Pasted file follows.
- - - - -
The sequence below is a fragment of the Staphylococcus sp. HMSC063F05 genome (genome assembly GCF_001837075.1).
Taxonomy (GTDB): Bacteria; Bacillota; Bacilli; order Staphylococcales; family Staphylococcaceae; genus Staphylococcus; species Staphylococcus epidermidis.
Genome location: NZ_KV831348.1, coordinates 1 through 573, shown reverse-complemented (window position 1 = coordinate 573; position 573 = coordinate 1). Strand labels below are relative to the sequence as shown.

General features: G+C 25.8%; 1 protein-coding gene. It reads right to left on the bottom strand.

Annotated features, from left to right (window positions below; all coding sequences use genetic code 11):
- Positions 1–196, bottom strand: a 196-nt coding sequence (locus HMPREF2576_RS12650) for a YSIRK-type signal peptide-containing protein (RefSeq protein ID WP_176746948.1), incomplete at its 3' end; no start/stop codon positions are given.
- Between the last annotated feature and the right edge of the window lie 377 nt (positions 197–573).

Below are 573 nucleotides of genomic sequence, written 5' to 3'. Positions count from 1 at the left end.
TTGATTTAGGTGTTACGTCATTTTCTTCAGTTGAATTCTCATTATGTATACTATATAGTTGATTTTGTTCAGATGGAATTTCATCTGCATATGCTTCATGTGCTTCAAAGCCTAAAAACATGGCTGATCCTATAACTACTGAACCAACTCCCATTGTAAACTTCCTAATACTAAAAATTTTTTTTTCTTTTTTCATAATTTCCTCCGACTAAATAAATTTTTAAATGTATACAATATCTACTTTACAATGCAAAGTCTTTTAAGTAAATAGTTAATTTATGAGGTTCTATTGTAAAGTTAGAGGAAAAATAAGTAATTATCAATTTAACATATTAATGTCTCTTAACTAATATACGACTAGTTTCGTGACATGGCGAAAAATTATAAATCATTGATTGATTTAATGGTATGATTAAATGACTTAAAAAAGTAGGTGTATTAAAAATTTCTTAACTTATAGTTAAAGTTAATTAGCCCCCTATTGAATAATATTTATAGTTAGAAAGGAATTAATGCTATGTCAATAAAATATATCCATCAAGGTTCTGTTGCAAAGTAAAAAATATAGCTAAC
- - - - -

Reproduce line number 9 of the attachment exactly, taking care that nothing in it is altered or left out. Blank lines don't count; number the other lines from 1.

TTGATTTAGGTGTTACGTCATTTTCTTCAGTTGAATTCTCATTATGTATACTATATAGTTGATTTTGTTCAGATGGAATTTCATCTGCATATGCTTCATGTGCTTCAAAGCCTAAAAACATGGCTGATCCTATAACTACTGAACCAACTCCCATTGTAAACTTCCTAATACTAAAAATTTTTTTTTCTTTTTTCATAATTTCCTCCGACTAAATAAATTTTTAAATGTATACAATATCTACTTTACAATGCAAAGTCTTTTAAGTAAATAGTTAATTTATGAGGTTCTATTGTAAAGTTAGAGGAAAAATAAGTAATTATCAATTTAACATATTAATGTCTCTTAACTAATATACGACTAGTTTCGTGACATGGCGAAAAATTATAAATCATTGATTGATTTAATGGTATGATTAAATGACTTAAAAAAGTAGGTGTATTAAAAATTTCTTAACTTATAGTTAAAGTTAATTAGCCCCCTATTGAATAATATTTATAGTTAGAAAGGAATTAATGCTATGTCAATAAAATATATCCATCAAGGTTCTGTTGCAAAGTAAAAAATATAGCTAAC